$newsid = ''; ?> Sean of Ojingo Blog proposes removing all French roots from English, inspired by his encounter with a sincere believer in "Freedom Fries". Linguistic ideologues have been proposing to de-romancify English since long before the present conflict. See for instance "The Ayenbite [Againbite] of Inwit", a 1340 work whose title we as well as most of its contemporaries would render as "The Remorse of Conscience". I've read that Chaucer made a point of using more Germanic and fewer Romance words than were already common in the Middle English of his day.
Since the 1300's most such efforts have been tongue-in-cheek. I Googled around a bit looking for some, but the only one I've found is Ander-Saxon, a creation of SF writer Poul Anderson also written about by Douglas Hofstadter. Here's a sample on the subject of atomic physics, with annotations to be found at WikiPedia:
The firststuffs have their being as motes called unclefts. These are mighty small: one seedweight of waterstuff holds a tale of them like unto two followed by twenty-two naughts. Most unclefts link together to make what are called bulkbits. Thus, the waterstuff bulkbit bestands of two waterstuff unclefts, the sourstuff bulkbit of two sourstuff unclefts, and so on. (Some kinds, such as sunstuff, keep alone; others, such as iron, cling together in chills when in the fast standing; and there are yet more yokeways.) When unlike unclefts link in a bulkbit, they make bindings. Thus, water is a binding of two waterstuff unclefts with one sourstuff uncleft, while a bulkbit of one of the forestuffs making up flesh may have a thousand or more unclefts of these two firststuffs together with coalstuff and chokestuff.Any other attempts people know of to restore English to its Germanic roots?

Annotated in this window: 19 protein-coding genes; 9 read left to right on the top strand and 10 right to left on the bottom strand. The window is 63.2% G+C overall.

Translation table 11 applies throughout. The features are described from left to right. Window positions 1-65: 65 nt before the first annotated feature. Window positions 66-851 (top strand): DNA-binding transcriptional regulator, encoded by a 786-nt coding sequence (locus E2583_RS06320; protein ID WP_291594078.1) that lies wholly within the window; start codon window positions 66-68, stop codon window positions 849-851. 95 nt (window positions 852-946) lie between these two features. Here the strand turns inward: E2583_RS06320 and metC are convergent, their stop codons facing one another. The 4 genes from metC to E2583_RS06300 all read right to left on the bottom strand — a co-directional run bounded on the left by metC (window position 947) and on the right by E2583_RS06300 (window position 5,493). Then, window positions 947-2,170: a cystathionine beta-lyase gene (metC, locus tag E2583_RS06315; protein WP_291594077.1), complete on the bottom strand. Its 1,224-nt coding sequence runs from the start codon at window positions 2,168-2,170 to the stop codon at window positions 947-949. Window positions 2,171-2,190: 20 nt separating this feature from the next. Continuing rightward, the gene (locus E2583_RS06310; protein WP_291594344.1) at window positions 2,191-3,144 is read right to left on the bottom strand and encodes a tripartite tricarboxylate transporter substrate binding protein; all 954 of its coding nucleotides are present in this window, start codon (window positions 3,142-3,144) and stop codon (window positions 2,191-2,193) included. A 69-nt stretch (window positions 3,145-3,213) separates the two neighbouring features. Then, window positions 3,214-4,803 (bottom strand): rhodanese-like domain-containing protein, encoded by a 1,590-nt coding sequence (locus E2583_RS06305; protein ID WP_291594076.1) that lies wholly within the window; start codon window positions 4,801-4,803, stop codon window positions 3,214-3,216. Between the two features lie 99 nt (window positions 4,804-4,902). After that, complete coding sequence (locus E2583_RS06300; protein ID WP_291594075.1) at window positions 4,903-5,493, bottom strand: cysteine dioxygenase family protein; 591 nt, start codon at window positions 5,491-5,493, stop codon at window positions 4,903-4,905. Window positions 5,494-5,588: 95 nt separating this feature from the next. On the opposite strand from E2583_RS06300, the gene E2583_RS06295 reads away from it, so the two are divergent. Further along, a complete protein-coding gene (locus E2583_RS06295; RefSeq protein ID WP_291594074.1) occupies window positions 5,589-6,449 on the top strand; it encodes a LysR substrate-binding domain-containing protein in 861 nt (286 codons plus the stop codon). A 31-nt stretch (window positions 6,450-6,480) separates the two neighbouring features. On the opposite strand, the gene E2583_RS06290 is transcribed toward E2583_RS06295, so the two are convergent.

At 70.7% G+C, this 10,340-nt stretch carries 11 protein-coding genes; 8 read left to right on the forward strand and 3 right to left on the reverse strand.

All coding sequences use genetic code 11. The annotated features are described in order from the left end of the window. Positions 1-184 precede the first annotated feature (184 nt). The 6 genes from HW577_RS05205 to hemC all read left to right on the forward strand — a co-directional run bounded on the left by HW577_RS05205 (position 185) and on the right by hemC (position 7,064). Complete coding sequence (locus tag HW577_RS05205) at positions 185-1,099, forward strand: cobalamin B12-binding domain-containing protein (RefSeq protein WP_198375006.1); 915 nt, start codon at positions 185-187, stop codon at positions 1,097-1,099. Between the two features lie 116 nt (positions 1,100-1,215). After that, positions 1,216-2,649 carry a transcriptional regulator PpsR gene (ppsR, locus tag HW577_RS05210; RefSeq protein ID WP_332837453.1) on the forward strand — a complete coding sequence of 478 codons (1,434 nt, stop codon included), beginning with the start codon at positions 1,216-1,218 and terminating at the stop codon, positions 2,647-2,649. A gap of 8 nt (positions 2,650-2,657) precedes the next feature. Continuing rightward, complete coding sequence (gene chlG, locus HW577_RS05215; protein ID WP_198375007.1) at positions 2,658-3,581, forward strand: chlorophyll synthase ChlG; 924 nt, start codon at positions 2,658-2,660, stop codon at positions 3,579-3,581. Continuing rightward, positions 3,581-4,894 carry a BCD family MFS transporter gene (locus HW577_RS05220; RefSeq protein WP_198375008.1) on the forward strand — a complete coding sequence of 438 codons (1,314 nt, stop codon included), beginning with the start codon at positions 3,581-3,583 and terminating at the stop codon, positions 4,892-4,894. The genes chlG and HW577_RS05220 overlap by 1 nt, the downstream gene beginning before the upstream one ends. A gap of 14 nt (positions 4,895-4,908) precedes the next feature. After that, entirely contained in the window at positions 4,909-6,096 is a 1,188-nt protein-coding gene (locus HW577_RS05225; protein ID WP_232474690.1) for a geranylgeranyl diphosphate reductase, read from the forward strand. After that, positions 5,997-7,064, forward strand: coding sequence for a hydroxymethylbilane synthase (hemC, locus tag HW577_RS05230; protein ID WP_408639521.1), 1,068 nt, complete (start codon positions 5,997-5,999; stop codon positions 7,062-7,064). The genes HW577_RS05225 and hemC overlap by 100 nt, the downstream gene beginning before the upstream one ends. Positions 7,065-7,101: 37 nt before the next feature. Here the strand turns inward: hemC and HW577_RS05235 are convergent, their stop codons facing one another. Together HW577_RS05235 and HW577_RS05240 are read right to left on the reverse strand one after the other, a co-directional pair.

(On a related note, Dr. Fun also thought of the "Liberty Tickler" -- but of course the word "liberty" is Romance in origin.)